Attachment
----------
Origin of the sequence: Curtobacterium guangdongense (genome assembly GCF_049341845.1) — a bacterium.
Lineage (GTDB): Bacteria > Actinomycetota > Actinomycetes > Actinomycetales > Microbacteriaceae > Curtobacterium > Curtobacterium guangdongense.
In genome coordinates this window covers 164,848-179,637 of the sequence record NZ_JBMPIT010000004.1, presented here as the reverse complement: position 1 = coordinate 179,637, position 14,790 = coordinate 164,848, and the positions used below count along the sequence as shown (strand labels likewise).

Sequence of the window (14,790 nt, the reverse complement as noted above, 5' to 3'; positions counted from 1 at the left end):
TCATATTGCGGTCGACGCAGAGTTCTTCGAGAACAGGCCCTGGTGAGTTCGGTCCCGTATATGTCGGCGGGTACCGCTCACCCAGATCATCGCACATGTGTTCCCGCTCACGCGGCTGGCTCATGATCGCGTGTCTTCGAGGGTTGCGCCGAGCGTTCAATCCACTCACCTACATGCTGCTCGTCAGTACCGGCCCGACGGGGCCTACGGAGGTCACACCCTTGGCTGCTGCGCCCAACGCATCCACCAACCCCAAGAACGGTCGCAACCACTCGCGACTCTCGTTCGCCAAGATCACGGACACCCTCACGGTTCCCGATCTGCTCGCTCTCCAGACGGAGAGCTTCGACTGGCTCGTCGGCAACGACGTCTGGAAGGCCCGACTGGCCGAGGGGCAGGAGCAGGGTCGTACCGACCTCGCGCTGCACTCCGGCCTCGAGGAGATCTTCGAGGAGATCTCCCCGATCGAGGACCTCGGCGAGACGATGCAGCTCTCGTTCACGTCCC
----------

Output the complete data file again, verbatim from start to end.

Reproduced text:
Origin of the sequence: Curtobacterium guangdongense (genome assembly GCF_049341845.1) — a bacterium.
Lineage (GTDB): Bacteria > Actinomycetota > Actinomycetes > Actinomycetales > Microbacteriaceae > Curtobacterium > Curtobacterium guangdongense.
In genome coordinates this window covers 164,848-179,637 of the sequence record NZ_JBMPIT010000004.1, presented here as the reverse complement: position 1 = coordinate 179,637, position 14,790 = coordinate 164,848, and the positions used below count along the sequence as shown (strand labels likewise).

Sequence of the window (14,790 nt, the reverse complement as noted above, 5' to 3'; positions counted from 1 at the left end):
TCATATTGCGGTCGACGCAGAGTTCTTCGAGAACAGGCCCTGGTGAGTTCGGTCCCGTATATGTCGGCGGGTACCGCTCACCCAGATCATCGCACATGTGTTCCCGCTCACGCGGCTGGCTCATGATCGCGTGTCTTCGAGGGTTGCGCCGAGCGTTCAATCCACTCACCTACATGCTGCTCGTCAGTACCGGCCCGACGGGGCCTACGGAGGTCACACCCTTGGCTGCTGCGCCCAACGCATCCACCAACCCCAAGAACGGTCGCAACCACTCGCGACTCTCGTTCGCCAAGATCACGGACACCCTCACGGTTCCCGATCTGCTCGCTCTCCAGACGGAGAGCTTCGACTGGCTCGTCGGCAACGACGTCTGGAAGGCCCGACTGGCCGAGGGGCAGGAGCAGGGTCGTACCGACCTCGCGCTGCACTCCGGCCTCGAGGAGATCTTCGAGGAGATCTCCCCGATCGAGGACCTCGGCGAGACGATGCAGCTCTCGTTCACGTCCC